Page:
Pooja Basnett, UoA 3, LS

biodegradable stents

The University of Westminster provides every opportunity to those who have the determination to succeed. I was awarded with the prestigious Cavendish Scholarship in 2009 to pursue my research after the completion of my Master’s degree. Now that I am approaching the end of my PhD journey, there is a real sense of pride in being a part of such a great institution. During my PhD studies, I have gained valuable skills, expertise and confidence to become an independent researcher. I have also had the opportunity to present my work at various international conferences which has led to important collaborations. My relationship with my supervisor has been the highlight of my PhD studies. Her guidance and support has helped me to have a great research experience. Upon completion, I will not only take away the degree and the skills but also lifelong friendships.

Polyhydroxyalkanoates (PHAs) are biodegradable and biocompatible polymers produced by a variety of bacterial species under nutrientlimiting conditions. Biodegradable polymers have several advantages over the traditional plastics used presently. They have recently been FDA-approved for use in medical devices, increasing their potential for biomedical applications. PHAs are classified as short chain length PHAs and medium chain length PHAs. Depending on the application, a specific type of PHA can be identified and produced. Desired properties can also be achieved by making blends and composites of PHAs with organic and inorganic additives.

Coronary Artery Disease (CAD) remains the main killer disease caused by the deposition of plaque in the coronary artery. This results in obstructed blood and nutrient supply, leading to heart attack. Coronary stents are inserted to open the blocked artery and restore normal blood flow. Biodegradable coronary stents have the potential to address several limitations posed by the current metal and drug eluting stents. However, one of the most important challenges associated with biodegradable stents is their weak mechanical strength.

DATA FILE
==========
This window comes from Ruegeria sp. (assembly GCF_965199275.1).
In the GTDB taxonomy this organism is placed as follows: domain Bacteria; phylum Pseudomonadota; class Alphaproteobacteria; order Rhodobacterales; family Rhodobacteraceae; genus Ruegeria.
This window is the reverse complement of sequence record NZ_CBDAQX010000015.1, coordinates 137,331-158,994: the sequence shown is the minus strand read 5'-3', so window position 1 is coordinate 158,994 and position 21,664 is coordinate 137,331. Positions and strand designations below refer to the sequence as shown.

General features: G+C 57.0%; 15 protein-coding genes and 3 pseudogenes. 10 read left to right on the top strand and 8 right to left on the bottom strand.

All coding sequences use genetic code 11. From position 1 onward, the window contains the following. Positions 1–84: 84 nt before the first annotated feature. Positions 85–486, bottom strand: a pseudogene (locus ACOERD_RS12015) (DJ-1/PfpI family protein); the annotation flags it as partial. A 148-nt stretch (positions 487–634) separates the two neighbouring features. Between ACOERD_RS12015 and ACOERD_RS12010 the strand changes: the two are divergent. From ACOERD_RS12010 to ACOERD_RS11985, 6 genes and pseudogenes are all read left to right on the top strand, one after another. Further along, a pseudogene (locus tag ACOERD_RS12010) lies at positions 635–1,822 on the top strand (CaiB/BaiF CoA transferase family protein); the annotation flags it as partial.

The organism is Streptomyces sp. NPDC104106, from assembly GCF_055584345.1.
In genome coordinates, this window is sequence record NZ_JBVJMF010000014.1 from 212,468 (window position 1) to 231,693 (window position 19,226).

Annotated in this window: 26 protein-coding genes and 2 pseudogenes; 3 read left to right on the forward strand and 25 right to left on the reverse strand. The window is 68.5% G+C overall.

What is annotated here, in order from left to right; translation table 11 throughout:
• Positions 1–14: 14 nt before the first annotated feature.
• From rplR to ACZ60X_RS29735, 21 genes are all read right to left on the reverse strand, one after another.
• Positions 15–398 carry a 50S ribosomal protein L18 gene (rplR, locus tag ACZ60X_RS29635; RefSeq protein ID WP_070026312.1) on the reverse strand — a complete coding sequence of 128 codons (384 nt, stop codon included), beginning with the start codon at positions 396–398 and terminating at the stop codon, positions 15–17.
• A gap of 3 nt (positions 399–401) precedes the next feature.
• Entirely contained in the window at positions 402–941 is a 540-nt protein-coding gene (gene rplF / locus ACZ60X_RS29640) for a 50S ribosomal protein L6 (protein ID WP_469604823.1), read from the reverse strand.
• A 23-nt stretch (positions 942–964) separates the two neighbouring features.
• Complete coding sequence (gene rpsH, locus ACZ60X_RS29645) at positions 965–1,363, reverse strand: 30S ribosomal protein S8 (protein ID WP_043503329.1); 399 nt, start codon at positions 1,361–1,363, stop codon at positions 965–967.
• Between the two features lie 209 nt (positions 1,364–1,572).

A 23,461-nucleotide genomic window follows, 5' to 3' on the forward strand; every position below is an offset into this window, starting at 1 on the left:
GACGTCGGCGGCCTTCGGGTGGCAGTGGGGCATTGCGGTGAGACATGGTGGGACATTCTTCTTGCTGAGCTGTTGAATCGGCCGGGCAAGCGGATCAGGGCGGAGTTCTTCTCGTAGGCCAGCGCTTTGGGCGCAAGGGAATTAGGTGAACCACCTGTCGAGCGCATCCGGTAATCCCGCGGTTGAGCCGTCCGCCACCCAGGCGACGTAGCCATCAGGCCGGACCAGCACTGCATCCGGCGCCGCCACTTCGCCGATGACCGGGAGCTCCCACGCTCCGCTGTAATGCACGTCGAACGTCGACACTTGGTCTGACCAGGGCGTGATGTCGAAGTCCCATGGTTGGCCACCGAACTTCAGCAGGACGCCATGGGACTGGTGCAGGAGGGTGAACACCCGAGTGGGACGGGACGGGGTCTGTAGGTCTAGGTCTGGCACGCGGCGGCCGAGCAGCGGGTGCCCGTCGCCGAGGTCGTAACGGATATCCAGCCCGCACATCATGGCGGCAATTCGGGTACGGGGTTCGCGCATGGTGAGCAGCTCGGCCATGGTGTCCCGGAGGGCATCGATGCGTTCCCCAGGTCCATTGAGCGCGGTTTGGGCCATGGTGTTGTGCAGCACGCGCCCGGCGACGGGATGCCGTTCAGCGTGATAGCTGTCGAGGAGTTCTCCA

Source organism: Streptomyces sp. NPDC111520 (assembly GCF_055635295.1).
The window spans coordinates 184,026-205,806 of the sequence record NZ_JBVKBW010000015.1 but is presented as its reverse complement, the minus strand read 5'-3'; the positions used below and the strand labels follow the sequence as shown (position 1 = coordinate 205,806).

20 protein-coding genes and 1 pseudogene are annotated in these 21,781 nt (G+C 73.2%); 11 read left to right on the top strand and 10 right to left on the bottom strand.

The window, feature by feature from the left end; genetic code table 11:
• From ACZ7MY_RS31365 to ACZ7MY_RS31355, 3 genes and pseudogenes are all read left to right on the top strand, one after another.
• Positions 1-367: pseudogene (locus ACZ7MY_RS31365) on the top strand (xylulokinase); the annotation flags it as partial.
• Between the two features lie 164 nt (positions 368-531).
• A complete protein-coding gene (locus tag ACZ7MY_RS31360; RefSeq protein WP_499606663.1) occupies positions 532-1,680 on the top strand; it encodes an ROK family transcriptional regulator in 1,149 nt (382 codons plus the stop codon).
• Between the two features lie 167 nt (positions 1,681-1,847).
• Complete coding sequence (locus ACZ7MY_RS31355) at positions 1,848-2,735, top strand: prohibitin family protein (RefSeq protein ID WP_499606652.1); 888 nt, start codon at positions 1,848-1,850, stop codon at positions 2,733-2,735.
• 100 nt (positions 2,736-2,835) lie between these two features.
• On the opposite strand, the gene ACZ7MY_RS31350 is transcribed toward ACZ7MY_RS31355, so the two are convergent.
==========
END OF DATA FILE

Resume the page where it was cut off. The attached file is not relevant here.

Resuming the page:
The focus of this study was to develop PHA-based materials with properties suitable for the development of biodegradable coronary stents. Novel composites of PHAs with acetylated bacterial cellulose were produced which exhibited increased mechanical strength, biocompatibility and biodegradability. Similarly, blends of two different types of PHAs with contrasting properties were developed as novel materials with intermediate properties. Proliferation studies using HMEC-1 (Human microvascular endothelial cell line) demonstrated high level of biocompatibility and possibility of endothelialisation. Also, controlled delivery of antithrombotic drugs was introduced using PHA-based microspheres for parenteral administration.

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